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You may think this is a basic question, but there’s a lot to correctly hanging a picture from choosing the right hanging hardware to correct wall placement. 

Rectangular white floral picture frame above bed with blue pillows & coverlet; round tray with floral arrangement and coffee mug nearby.

Determine the Type of Frame

When it comes to the act of hanging a picture on the wall so that it is secure and level, you have a few options.

First, take note of the hanging attachment on the back of the frame. Is it a sawtooth hanger or is it hooks that need wire strung through? Generally, larger heavier frames will have the wire option.

Mark the Spot Where You Want to Hang

Once you’ve determined where you want your frame to hang, mark the spot lightly with a pencil. I almost always hang my pictures with picture hanging hooks. I only discovered these little guys a few years ago and they have changed my life – seriously! Before, if I used to bang these huge nails into the wall. Half the time the pictures would fall off or if I decided to remove the frame at some point in time, I was left with a large hole in the wall that needed to be patched.

Close-up of floral frame - 3 large pink and white flowers in a white wooden frame

These picture hanging hooks use tiny little nails, are less than 2 inches long but can support up to 50lbs of weight (depending on which type you purchase) due to the fact that the nail goes in at an angle. Genius! Now my pictures hang securely, the nails come out easily and leave only the tiniest hole and I don’t have to worry about drilling massive anchors into my wall, either!

Three wooden frames in natural finish with family portraits above an off-white sofa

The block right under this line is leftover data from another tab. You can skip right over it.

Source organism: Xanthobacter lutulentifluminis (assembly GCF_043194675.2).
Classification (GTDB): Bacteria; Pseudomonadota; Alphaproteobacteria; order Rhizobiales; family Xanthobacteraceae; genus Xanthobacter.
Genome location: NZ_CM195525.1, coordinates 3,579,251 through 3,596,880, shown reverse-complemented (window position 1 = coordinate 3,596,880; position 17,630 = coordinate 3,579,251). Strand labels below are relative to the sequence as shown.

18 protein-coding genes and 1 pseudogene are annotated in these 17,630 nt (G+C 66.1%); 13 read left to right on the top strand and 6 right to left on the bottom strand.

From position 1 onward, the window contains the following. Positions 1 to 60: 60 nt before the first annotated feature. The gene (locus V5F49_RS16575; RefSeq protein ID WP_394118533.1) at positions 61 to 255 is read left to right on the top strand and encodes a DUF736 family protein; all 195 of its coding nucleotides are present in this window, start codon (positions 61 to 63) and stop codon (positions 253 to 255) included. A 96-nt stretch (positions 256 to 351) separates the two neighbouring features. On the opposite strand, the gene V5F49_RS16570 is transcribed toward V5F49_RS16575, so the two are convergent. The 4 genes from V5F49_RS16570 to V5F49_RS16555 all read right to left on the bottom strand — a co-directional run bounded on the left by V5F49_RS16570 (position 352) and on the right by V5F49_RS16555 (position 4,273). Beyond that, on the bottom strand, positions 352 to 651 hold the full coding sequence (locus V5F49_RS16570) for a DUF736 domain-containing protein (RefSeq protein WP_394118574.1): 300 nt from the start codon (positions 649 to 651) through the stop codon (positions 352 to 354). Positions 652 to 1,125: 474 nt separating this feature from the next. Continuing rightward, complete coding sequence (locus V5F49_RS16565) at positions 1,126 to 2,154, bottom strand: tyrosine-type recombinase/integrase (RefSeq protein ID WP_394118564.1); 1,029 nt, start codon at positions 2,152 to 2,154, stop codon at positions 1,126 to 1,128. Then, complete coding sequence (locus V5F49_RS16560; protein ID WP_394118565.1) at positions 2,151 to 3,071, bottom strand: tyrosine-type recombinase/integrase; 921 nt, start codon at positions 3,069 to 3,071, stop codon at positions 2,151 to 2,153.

How to Arrange Pictures on a Wall

  • For most homes, you can hang art at eye level. Unless you’re really tall, your ceilings are only 7 ft OR your ceilings are vaulted. Then you can break the rules! 
  • One of the things I often see is too-small art. If you have tiny piece of artwork that you are dying to display, you may need to display it as part of a gallery wall.
  • Orient your art with the furniture over which it is displayed. If you are hanging a frame over a dresser then your frame should be at least three-quarters as wide as the piece of furniture and about 6 – 12 inches over the furniture. 
  • If you are hanging a gallery wall, lay the artwork out on the floor first,  measure the total groupings height and width and make sure it follows the same guidelines above for filling up your space. 


One idea of how to place frames in clusters above a living room sofa but the arrangement is too far above the sofa, leaving awkward empty space

Judging this gallery wall based solely on height, you can see that a whole extra row needs to be hung closer to the couch. There’s too much space between the artwork and the piece of furniture.

A drawing of a couch with grid artwork over it

Do you see how much better the artwork looks hung lower to the couch? Also notice how the art extends the majority of the width of the couch, but just slightly narrower.

Working with Tall Ceilings

Embrace the space and hang larger pieces of art. There’s nothing worse than beautiful elegant tall ceilings but tiny artwork on the walls!

A living room with a tall ceiling; wall in between tall windows features a vertical-hung piece of art

Don’t be afraid to stack art vertically. You need to visually fill some of the space. With tall ceilings it’s better to go up then go out.

Sofa in living room with narrow stone wall in background, decorated vertically with frames of various sizes

What height are the other elements in your room?  Pay attention to – and take a cue from – the height of your windows.  What you hang on the wall can be as tall as they are:

Living room with white sofas with beige carpet; over-size paintings stacked on top of each other between tall windows

Take a look at this living room (image provided by a reader) – notice how vast the walls seem and how dinky the fireplace looks in contrast?

Small room with 2 sofas opposite a fireplace; vaulted ceilings with low-hung pictures, leaving too much empty space above

When you have vaulted ceilings like this, you definitely don’t want to hang a few pieces at eye level. This will leave way too much bare spare above the pieces and make your room feel completely disproportional.